The people of Grand County love their library.
Representatives from Landmark Design, the firm under contract with Grand County and the City of Moab to create a unified land use plan, invite residents to attend a workshop to review potential ordinances and zoning options, local and national case studies and examples, and economic and market analyses for southeastern Utah.
A plan by Uintah County to connect Grand and Uintah counties by extending the Seep Ridge Road – also known as the Book Cliffs Highway – was met with a friendly but lukewarm response during a discussion Tuesday.
Grand County Human Resources Director John West has announced his retirement after nine years at the post. His last day will be June 30.
The roof covering the building at 520 East and 100 North leaks like a colander. Ceiling tiles are missing. A few more are water-stained. The carpet is ripped and loose and handwritten notices taped to the floor warn visitors of the potential tripping hazards.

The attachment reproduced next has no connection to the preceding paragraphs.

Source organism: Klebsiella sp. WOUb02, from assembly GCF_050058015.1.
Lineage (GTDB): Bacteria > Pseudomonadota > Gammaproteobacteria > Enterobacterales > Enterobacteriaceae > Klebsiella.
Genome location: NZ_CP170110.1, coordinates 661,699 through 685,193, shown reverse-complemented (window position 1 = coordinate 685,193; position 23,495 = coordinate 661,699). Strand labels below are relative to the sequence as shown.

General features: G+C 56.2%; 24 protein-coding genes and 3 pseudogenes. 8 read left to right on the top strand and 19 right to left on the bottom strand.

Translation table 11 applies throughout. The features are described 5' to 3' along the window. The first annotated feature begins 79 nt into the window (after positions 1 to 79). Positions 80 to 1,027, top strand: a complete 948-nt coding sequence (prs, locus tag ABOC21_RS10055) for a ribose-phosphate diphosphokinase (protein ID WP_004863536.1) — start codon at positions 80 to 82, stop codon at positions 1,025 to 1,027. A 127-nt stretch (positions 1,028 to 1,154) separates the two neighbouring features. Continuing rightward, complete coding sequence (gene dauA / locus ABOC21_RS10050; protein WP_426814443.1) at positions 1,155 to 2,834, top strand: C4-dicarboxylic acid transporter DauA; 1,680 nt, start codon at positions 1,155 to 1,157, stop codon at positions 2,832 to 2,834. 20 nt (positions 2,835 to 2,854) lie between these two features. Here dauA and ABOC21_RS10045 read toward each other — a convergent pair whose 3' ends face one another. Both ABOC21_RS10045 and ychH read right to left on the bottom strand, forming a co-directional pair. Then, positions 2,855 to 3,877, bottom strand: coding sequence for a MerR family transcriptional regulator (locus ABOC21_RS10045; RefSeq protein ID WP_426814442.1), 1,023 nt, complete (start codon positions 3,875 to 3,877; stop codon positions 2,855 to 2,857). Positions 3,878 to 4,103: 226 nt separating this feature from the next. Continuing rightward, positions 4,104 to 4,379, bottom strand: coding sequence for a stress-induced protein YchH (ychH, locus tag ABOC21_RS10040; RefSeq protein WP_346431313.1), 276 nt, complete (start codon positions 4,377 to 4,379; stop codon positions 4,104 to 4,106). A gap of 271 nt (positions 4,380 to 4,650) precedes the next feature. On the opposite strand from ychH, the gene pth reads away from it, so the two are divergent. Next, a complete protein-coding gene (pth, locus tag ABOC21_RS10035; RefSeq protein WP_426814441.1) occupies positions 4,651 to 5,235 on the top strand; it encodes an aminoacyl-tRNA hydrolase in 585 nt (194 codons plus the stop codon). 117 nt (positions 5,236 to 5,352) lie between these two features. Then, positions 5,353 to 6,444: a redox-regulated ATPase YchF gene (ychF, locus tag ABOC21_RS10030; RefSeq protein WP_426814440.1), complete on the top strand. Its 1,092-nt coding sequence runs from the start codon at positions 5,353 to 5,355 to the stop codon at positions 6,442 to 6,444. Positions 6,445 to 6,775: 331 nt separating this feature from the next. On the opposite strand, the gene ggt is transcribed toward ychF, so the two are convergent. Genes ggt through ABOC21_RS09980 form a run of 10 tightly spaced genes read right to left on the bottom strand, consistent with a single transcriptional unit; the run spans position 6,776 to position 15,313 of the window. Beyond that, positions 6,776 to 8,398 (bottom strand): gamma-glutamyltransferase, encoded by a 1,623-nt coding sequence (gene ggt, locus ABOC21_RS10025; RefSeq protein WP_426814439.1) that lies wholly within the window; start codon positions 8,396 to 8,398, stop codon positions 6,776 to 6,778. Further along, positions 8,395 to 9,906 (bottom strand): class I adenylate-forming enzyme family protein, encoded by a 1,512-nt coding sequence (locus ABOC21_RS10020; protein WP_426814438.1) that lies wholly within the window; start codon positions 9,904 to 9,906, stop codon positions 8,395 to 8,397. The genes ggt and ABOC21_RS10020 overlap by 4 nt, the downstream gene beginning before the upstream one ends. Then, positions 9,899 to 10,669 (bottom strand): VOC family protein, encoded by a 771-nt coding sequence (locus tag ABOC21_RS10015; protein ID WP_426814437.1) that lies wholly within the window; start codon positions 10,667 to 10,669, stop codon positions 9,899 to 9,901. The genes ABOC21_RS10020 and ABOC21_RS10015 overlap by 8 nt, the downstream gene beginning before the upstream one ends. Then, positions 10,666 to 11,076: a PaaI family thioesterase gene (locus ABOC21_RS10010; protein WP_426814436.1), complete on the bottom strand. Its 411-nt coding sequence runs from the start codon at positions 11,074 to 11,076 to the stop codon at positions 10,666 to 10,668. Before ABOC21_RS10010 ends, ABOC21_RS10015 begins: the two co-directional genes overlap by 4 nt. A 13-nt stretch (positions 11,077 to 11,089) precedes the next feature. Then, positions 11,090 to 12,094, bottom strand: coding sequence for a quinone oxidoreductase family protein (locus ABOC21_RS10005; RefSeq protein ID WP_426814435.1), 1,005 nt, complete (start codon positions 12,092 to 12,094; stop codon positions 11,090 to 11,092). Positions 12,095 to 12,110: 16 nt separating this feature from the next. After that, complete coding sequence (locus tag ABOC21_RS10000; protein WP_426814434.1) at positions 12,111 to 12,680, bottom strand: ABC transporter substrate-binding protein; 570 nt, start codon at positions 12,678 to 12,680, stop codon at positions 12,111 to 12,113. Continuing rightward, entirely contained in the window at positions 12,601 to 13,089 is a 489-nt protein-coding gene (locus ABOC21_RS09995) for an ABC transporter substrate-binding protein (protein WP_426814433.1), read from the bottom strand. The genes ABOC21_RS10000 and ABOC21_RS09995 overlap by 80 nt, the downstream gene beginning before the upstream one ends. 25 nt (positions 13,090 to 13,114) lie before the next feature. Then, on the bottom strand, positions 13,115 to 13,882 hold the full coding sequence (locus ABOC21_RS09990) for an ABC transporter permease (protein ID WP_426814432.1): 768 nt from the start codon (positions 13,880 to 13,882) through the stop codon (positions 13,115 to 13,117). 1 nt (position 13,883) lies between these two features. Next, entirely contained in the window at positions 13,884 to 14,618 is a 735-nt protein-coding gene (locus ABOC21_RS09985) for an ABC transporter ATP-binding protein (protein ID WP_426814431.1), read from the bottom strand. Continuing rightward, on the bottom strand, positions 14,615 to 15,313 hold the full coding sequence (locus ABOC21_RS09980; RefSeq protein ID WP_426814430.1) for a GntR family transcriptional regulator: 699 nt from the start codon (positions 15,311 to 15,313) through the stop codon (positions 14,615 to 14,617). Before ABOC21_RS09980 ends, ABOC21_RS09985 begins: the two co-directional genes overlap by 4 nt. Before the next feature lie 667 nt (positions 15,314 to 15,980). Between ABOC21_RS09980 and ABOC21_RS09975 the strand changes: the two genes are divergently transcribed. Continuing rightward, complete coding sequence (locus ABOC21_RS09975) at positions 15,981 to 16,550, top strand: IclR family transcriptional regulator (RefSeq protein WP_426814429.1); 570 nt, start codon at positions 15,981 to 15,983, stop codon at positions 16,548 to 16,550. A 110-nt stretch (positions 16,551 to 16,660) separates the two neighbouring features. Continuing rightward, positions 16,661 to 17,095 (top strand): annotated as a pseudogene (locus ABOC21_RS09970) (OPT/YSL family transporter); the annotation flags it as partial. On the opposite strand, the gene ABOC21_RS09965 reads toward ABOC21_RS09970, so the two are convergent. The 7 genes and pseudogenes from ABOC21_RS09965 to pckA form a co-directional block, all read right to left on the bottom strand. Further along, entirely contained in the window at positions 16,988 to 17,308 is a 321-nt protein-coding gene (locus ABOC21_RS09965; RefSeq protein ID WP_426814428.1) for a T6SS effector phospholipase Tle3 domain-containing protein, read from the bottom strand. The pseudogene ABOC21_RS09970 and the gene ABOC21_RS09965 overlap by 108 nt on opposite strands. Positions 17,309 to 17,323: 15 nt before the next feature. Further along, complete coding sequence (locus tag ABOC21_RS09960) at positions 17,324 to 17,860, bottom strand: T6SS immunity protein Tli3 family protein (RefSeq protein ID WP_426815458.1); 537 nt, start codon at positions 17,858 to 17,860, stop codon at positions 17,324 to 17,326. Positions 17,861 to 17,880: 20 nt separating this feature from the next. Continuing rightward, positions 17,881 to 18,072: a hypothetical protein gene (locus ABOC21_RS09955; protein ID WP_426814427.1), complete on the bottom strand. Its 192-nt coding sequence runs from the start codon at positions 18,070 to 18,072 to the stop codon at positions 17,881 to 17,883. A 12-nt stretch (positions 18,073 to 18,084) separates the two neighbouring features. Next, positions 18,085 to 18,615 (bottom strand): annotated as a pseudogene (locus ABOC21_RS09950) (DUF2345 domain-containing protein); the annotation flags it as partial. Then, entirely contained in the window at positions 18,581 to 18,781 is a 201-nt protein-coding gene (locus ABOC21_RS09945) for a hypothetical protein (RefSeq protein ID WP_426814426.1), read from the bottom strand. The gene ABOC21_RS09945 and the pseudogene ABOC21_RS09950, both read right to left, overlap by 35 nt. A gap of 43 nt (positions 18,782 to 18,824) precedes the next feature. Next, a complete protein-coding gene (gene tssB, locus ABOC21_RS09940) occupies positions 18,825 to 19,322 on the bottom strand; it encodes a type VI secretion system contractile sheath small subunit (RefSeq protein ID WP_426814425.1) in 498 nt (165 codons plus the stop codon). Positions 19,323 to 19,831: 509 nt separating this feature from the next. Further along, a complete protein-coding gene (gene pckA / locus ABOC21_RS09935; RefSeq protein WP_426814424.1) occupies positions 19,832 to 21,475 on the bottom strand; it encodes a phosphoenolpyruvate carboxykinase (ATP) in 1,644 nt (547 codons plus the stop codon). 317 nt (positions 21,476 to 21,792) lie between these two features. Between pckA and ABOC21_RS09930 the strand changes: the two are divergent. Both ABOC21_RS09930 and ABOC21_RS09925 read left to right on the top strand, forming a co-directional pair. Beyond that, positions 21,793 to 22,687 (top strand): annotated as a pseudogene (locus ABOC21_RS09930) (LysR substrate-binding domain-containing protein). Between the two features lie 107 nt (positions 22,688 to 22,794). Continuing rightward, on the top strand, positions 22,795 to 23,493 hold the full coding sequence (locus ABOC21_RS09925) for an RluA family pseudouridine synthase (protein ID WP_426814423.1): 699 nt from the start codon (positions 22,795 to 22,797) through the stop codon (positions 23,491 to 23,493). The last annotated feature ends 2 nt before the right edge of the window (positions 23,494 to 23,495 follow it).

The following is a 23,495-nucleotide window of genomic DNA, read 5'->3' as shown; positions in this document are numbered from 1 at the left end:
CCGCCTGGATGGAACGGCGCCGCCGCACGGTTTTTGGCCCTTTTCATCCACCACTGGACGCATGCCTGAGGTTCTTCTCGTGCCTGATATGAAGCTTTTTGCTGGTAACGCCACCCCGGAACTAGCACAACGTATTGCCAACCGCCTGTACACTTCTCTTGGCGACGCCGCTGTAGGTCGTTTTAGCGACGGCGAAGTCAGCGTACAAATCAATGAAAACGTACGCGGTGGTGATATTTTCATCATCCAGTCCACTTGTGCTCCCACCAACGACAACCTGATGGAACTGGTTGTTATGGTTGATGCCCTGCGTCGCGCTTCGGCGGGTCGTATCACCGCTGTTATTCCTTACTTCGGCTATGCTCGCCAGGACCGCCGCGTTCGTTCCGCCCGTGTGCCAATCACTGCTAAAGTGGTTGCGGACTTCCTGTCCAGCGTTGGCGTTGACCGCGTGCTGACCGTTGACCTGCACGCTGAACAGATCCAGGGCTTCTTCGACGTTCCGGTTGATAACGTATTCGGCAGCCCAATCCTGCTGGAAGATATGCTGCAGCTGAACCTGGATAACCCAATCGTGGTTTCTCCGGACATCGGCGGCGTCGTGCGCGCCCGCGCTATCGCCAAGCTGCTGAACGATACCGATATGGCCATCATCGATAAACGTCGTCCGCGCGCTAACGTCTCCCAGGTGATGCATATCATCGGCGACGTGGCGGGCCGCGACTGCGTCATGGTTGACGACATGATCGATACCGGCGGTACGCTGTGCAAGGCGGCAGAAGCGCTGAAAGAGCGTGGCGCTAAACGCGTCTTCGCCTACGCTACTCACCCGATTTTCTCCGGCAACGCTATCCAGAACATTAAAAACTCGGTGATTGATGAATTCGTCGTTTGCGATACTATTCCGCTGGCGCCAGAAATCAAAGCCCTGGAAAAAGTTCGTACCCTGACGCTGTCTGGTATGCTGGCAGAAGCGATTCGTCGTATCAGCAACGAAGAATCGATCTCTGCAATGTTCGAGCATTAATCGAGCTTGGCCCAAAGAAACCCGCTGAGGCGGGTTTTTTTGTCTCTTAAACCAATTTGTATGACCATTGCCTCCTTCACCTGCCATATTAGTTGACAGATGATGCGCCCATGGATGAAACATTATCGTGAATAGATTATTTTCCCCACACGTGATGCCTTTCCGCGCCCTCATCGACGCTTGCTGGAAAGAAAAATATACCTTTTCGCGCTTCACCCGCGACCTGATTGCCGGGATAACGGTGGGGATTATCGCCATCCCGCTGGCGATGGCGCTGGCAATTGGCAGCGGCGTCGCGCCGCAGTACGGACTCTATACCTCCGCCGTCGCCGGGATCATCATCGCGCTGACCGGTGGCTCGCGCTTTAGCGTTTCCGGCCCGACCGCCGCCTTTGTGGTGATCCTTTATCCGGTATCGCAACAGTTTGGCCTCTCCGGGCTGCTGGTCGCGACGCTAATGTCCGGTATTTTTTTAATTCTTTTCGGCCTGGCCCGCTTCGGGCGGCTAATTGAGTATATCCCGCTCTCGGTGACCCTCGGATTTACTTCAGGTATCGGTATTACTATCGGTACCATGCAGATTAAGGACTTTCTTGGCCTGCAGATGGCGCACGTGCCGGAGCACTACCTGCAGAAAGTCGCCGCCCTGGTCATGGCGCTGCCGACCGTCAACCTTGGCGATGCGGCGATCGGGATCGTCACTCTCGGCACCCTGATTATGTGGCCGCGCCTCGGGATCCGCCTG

Elaine Gizler, executive director of the Moab Area Travel Council, is sometimes the target of residents who are frustrated over the lack of affordable housing in the region. They fault her for heading an astoundingly successful tourism campaign they believe is the root of all that ails the Moab area. Traffic congestion, crowded trails, harm to the natural environment, and the aforementioned lack of roofs needed to shelter people.
What was supposed to be an open house morphed into a comment-gathering session Tuesday when Mark Vlasic of Landmark Design, the firm under contract with the City of Moab and Grand County to create future land use plans, passed around the microphone to anyone who had something to say at a crowded City Hall.
Grand County and the City of Moab have joined with thousands of jurisdictions around the country to recognize the contributions of national service organizations in their community, said J.D. McClanahan in an email.
The overwhelming majority of residents who commented during a public hearing Tuesday on a proposed update to the Grand County draft outdoor lighting ordinance favor dimming the lights, so to speak, in an effort to preserve views of the night sky.